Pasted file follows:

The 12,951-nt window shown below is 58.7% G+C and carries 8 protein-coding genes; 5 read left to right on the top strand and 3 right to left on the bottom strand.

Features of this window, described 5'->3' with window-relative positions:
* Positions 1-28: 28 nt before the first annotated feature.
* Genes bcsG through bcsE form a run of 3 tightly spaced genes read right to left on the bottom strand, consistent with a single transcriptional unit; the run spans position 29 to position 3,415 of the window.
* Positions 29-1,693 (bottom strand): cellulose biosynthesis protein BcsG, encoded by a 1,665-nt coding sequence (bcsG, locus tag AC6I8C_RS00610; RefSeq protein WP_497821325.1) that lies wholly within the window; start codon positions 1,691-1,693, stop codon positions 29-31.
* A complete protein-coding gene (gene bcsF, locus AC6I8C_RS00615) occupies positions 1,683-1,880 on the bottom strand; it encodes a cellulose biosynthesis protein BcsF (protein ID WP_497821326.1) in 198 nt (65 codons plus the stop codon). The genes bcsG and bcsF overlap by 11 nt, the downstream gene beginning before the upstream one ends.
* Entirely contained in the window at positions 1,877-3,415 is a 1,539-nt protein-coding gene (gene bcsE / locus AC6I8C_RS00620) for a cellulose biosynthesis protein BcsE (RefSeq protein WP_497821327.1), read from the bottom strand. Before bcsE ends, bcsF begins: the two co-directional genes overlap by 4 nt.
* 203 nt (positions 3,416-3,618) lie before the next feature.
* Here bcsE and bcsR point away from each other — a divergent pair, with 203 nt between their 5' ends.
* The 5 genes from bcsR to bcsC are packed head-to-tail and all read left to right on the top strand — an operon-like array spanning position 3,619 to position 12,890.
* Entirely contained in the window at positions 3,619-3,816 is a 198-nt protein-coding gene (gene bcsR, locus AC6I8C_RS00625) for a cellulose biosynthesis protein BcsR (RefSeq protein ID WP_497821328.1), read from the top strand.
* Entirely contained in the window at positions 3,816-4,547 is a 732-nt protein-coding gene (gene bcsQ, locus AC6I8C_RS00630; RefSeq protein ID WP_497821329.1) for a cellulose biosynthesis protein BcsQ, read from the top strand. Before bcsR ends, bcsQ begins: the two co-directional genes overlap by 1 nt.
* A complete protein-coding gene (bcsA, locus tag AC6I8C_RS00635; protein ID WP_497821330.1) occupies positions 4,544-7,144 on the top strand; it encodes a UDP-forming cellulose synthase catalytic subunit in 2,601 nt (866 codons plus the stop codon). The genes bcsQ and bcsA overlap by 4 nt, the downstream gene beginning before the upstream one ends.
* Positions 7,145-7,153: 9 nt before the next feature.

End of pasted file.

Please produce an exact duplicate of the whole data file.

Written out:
The 12,951-nt window shown below is 58.7% G+C and carries 8 protein-coding genes; 5 read left to right on the top strand and 3 right to left on the bottom strand.

Features of this window, described 5'->3' with window-relative positions:
* Positions 1-28: 28 nt before the first annotated feature.
* Genes bcsG through bcsE form a run of 3 tightly spaced genes read right to left on the bottom strand, consistent with a single transcriptional unit; the run spans position 29 to position 3,415 of the window.
* Positions 29-1,693 (bottom strand): cellulose biosynthesis protein BcsG, encoded by a 1,665-nt coding sequence (bcsG, locus tag AC6I8C_RS00610; RefSeq protein WP_497821325.1) that lies wholly within the window; start codon positions 1,691-1,693, stop codon positions 29-31.
* A complete protein-coding gene (gene bcsF, locus AC6I8C_RS00615) occupies positions 1,683-1,880 on the bottom strand; it encodes a cellulose biosynthesis protein BcsF (protein ID WP_497821326.1) in 198 nt (65 codons plus the stop codon). The genes bcsG and bcsF overlap by 11 nt, the downstream gene beginning before the upstream one ends.
* Entirely contained in the window at positions 1,877-3,415 is a 1,539-nt protein-coding gene (gene bcsE / locus AC6I8C_RS00620) for a cellulose biosynthesis protein BcsE (RefSeq protein WP_497821327.1), read from the bottom strand. Before bcsE ends, bcsF begins: the two co-directional genes overlap by 4 nt.
* 203 nt (positions 3,416-3,618) lie before the next feature.
* Here bcsE and bcsR point away from each other — a divergent pair, with 203 nt between their 5' ends.
* The 5 genes from bcsR to bcsC are packed head-to-tail and all read left to right on the top strand — an operon-like array spanning position 3,619 to position 12,890.
* Entirely contained in the window at positions 3,619-3,816 is a 198-nt protein-coding gene (gene bcsR, locus AC6I8C_RS00625) for a cellulose biosynthesis protein BcsR (RefSeq protein ID WP_497821328.1), read from the top strand.
* Entirely contained in the window at positions 3,816-4,547 is a 732-nt protein-coding gene (gene bcsQ, locus AC6I8C_RS00630; RefSeq protein ID WP_497821329.1) for a cellulose biosynthesis protein BcsQ, read from the top strand. Before bcsR ends, bcsQ begins: the two co-directional genes overlap by 1 nt.
* A complete protein-coding gene (bcsA, locus tag AC6I8C_RS00635; protein ID WP_497821330.1) occupies positions 4,544-7,144 on the top strand; it encodes a UDP-forming cellulose synthase catalytic subunit in 2,601 nt (866 codons plus the stop codon). The genes bcsQ and bcsA overlap by 4 nt, the downstream gene beginning before the upstream one ends.
* Positions 7,145-7,153: 9 nt before the next feature.